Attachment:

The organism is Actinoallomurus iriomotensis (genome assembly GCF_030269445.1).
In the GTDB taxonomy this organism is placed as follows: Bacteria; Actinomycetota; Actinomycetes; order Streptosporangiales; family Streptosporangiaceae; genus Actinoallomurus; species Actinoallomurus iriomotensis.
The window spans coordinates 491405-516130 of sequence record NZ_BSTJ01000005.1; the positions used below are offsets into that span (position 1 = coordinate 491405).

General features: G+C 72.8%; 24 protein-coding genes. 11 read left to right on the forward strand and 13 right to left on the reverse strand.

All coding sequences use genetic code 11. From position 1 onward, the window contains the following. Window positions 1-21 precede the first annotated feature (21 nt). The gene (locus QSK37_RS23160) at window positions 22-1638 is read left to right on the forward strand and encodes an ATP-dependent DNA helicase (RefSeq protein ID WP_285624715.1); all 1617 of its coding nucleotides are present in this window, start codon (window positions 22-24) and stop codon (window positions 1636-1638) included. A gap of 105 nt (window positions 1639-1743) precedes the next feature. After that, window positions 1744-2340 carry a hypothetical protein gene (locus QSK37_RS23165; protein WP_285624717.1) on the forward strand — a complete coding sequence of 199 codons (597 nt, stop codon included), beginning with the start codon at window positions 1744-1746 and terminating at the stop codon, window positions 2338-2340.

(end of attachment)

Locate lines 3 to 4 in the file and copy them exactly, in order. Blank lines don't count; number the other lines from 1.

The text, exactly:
The window spans coordinates 491405-516130 of sequence record NZ_BSTJ01000005.1; the positions used below are offsets into that span (position 1 = coordinate 491405).

General features: G+C 72.8%; 24 protein-coding genes. 11 read left to right on the forward strand and 13 right to left on the reverse strand.